"We Boys Together is a useful model and recommended resource.""--Journal of LGBT Youth"Reseña del editor:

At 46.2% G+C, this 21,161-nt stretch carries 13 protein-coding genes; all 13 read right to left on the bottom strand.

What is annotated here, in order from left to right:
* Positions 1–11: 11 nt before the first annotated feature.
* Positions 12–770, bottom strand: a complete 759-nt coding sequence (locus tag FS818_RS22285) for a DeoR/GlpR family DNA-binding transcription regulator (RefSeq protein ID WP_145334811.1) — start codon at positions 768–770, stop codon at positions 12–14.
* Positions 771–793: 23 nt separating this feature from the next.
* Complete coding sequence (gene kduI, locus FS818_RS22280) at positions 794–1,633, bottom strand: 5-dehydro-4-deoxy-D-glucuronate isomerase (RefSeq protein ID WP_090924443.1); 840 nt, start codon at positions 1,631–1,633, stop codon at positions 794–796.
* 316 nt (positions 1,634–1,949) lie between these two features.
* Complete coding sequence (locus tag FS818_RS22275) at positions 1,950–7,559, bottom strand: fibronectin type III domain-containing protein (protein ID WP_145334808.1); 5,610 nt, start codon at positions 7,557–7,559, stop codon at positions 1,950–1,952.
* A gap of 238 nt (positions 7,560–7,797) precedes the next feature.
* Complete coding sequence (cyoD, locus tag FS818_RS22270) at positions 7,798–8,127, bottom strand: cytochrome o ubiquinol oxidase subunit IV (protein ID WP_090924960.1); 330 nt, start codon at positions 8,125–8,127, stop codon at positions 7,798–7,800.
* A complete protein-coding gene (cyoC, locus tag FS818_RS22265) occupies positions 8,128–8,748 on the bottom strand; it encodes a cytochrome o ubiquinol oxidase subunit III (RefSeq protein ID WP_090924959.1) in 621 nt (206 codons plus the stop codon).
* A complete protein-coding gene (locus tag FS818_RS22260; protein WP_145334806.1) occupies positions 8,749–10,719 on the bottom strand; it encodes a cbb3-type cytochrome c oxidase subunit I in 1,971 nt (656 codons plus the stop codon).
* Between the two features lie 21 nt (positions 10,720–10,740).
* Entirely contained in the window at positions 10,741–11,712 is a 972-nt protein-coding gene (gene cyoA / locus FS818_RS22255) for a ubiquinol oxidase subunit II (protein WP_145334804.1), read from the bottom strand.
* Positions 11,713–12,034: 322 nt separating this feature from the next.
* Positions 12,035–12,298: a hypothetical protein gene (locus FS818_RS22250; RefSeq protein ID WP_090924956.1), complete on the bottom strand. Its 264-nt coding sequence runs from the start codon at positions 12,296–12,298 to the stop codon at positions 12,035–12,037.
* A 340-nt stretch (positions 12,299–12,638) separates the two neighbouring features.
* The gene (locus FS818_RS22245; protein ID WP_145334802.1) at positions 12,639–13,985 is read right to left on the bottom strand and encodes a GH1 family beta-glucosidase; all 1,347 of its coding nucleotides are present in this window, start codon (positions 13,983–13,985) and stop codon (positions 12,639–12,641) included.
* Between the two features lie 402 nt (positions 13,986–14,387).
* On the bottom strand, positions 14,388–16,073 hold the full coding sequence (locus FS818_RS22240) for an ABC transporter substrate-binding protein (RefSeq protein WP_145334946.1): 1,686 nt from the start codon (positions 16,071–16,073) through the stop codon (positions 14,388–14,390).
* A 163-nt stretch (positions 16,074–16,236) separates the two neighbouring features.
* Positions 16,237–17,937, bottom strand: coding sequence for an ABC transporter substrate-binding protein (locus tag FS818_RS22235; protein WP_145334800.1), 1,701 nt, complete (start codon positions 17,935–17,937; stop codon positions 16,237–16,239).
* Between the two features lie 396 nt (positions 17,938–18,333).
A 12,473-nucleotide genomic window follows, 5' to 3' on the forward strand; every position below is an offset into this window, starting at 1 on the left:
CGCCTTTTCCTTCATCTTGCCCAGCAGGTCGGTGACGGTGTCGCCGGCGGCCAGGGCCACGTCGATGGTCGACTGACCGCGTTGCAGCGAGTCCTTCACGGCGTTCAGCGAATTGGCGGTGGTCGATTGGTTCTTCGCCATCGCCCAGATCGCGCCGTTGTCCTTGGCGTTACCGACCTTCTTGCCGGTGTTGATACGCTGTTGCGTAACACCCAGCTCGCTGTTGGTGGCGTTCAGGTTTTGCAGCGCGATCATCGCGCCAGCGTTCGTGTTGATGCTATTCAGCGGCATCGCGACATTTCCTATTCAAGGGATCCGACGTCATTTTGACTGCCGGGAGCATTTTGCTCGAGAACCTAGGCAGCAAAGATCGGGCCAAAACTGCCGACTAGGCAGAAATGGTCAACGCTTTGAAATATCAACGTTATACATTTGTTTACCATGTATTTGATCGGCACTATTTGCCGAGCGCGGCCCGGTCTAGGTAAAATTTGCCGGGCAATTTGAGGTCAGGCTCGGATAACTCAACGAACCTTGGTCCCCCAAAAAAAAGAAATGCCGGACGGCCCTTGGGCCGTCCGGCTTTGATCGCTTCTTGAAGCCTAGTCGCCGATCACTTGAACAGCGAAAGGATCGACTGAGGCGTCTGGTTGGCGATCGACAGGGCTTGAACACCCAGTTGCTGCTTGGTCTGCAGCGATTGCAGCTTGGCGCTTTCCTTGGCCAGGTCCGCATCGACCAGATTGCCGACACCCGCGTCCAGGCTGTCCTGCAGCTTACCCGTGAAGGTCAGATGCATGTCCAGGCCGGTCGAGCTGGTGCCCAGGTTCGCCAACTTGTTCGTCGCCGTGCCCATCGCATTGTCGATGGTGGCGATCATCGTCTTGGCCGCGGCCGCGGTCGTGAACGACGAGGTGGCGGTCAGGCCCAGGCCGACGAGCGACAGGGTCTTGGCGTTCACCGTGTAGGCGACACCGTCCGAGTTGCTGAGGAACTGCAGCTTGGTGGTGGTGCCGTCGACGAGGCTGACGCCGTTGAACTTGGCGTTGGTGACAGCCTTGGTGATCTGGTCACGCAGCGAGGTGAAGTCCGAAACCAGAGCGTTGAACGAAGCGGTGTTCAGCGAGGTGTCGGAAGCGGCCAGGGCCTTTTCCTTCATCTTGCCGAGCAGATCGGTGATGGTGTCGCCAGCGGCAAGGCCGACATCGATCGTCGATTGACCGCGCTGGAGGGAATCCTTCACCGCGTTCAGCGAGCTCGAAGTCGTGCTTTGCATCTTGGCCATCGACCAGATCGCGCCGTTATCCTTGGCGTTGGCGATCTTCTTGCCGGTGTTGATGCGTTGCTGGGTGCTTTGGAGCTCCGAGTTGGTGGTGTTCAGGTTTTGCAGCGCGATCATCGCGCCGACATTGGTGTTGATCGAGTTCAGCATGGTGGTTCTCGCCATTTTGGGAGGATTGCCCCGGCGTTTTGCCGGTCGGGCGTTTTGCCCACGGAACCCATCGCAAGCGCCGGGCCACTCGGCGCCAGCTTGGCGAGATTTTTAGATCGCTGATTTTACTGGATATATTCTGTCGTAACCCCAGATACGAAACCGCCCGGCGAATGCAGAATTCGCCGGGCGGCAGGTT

Teenage boys are wild about girls. When their hormones kick in at puberty, they can think of nothing else, and that's the way it has always been - right? Wrong. Before World War II, only sissies liked girls. Masculine, red-blooded, all-American boys were supposed to ignore girls until they were 18 or 19. Instead, parents, teachers, psychiatrists, and especially the mass media encouraged them to form passionate, intense, romantic bonds with each other. This book explores romantic relationships between teenage boys as they were portrayed before, during, and immediately after World War II, including - teenage melodramas: "We'll always be together!"; Adventure Boys: "I never knew what the treasure was..."; Henry Aldrich: "Would you mind if I take you out sometime and buy you a milkshake?"; Andy Hardy: "Hi, tenderfoot, drop by sometime"; Terry and the Pirates: "I'd feel a lot better if I slept with you tonight"; superhero and sidekick: "Come on, let's go home"; the Dead End Kids: "They may be underprivileged, but they sure ain't underdeveloped"; the Little Tough Guys: "Lots of guys go in pairs"; colonial fantasies: "Stay away, this is my friend!" ; the teenage musical: "If there's a double meaning in that, I got it"; high school yearbooks: "Tall, dashing, quick, and fair, spurns all girls with vigilant care!" The author takes the reader through a rich landscape of media - sci fi pulps, comics, adventure stories, tales of teen sleuths, boys' serial novels, wartime bestsellers, and movies populated by many types of male adolescents: "Boys Next Door", "Adventure Boys", "Jungle Boys", and "Lost Boys". In Hollywood movies, "Boys Next Door" like Jackie Cooper, Ronald Sinclair, and Jimmy Lydon were constantly falling in love, but not with girls. In serial novels, "Jungle Boys" like Bomba, Sorak, and Og Son of Fire swung through the trees to rescue teenage boys, not teenage girls. In comic strips and on the radio, "Adventure Boys" like Don Study, Jack Armstrong, and Tim Tyler formed lasting romantic partnerships with other boys or men. "Lost Boys" like Frankie Darro, Leo Gorcey, and Billy Halop starred in dozens of movies about pairs of poor urban teenagers sticking together, with never a girl in sight.
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